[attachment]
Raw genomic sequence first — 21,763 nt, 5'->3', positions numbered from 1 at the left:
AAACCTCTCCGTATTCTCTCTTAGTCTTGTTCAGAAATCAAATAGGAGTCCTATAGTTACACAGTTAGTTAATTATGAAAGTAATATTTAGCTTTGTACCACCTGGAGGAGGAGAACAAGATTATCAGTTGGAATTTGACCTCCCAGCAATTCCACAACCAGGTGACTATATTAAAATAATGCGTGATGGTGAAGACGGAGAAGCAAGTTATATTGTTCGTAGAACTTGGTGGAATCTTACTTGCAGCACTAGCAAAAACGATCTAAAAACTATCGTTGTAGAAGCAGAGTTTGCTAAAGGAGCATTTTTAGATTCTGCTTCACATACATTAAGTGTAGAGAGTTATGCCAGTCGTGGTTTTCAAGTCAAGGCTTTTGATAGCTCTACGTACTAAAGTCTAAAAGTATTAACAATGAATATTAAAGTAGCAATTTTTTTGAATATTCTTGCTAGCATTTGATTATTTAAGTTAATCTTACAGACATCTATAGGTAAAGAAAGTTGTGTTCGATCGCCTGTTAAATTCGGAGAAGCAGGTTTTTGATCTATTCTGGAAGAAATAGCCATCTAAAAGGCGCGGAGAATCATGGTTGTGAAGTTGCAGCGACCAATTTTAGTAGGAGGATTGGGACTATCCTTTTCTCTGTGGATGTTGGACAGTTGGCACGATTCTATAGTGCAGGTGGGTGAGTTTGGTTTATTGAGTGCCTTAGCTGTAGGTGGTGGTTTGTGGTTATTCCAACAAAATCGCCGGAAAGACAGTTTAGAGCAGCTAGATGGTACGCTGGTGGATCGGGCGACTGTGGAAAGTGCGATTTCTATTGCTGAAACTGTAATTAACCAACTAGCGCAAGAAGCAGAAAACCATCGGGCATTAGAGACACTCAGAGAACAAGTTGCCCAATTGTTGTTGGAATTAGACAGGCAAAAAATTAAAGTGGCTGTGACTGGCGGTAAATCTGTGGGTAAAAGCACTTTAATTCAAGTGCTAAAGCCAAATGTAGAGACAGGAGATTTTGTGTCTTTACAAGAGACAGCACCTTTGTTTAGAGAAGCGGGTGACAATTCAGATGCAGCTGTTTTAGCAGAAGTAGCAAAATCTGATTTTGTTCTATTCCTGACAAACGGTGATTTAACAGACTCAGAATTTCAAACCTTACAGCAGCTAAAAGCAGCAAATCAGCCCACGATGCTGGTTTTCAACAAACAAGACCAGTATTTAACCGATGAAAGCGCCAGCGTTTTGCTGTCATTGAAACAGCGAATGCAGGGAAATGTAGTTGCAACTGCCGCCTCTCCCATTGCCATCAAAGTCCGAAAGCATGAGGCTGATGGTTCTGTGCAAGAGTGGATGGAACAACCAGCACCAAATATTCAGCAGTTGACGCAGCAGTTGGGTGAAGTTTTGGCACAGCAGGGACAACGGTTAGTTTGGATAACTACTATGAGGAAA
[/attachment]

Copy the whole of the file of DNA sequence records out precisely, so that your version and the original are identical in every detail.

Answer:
Raw genomic sequence first — 21,763 nt, 5'->3', positions numbered from 1 at the left:
AAACCTCTCCGTATTCTCTCTTAGTCTTGTTCAGAAATCAAATAGGAGTCCTATAGTTACACAGTTAGTTAATTATGAAAGTAATATTTAGCTTTGTACCACCTGGAGGAGGAGAACAAGATTATCAGTTGGAATTTGACCTCCCAGCAATTCCACAACCAGGTGACTATATTAAAATAATGCGTGATGGTGAAGACGGAGAAGCAAGTTATATTGTTCGTAGAACTTGGTGGAATCTTACTTGCAGCACTAGCAAAAACGATCTAAAAACTATCGTTGTAGAAGCAGAGTTTGCTAAAGGAGCATTTTTAGATTCTGCTTCACATACATTAAGTGTAGAGAGTTATGCCAGTCGTGGTTTTCAAGTCAAGGCTTTTGATAGCTCTACGTACTAAAGTCTAAAAGTATTAACAATGAATATTAAAGTAGCAATTTTTTTGAATATTCTTGCTAGCATTTGATTATTTAAGTTAATCTTACAGACATCTATAGGTAAAGAAAGTTGTGTTCGATCGCCTGTTAAATTCGGAGAAGCAGGTTTTTGATCTATTCTGGAAGAAATAGCCATCTAAAAGGCGCGGAGAATCATGGTTGTGAAGTTGCAGCGACCAATTTTAGTAGGAGGATTGGGACTATCCTTTTCTCTGTGGATGTTGGACAGTTGGCACGATTCTATAGTGCAGGTGGGTGAGTTTGGTTTATTGAGTGCCTTAGCTGTAGGTGGTGGTTTGTGGTTATTCCAACAAAATCGCCGGAAAGACAGTTTAGAGCAGCTAGATGGTACGCTGGTGGATCGGGCGACTGTGGAAAGTGCGATTTCTATTGCTGAAACTGTAATTAACCAACTAGCGCAAGAAGCAGAAAACCATCGGGCATTAGAGACACTCAGAGAACAAGTTGCCCAATTGTTGTTGGAATTAGACAGGCAAAAAATTAAAGTGGCTGTGACTGGCGGTAAATCTGTGGGTAAAAGCACTTTAATTCAAGTGCTAAAGCCAAATGTAGAGACAGGAGATTTTGTGTCTTTACAAGAGACAGCACCTTTGTTTAGAGAAGCGGGTGACAATTCAGATGCAGCTGTTTTAGCAGAAGTAGCAAAATCTGATTTTGTTCTATTCCTGACAAACGGTGATTTAACAGACTCAGAATTTCAAACCTTACAGCAGCTAAAAGCAGCAAATCAGCCCACGATGCTGGTTTTCAACAAACAAGACCAGTATTTAACCGATGAAAGCGCCAGCGTTTTGCTGTCATTGAAACAGCGAATGCAGGGAAATGTAGTTGCAACTGCCGCCTCTCCCATTGCCATCAAAGTCCGAAAGCATGAGGCTGATGGTTCTGTGCAAGAGTGGATGGAACAACCAGCACCAAATATTCAGCAGTTGACGCAGCAGTTGGGTGAAGTTTTGGCACAGCAGGGACAACGGTTAGTTTGGATAACTACTATGAGGAAA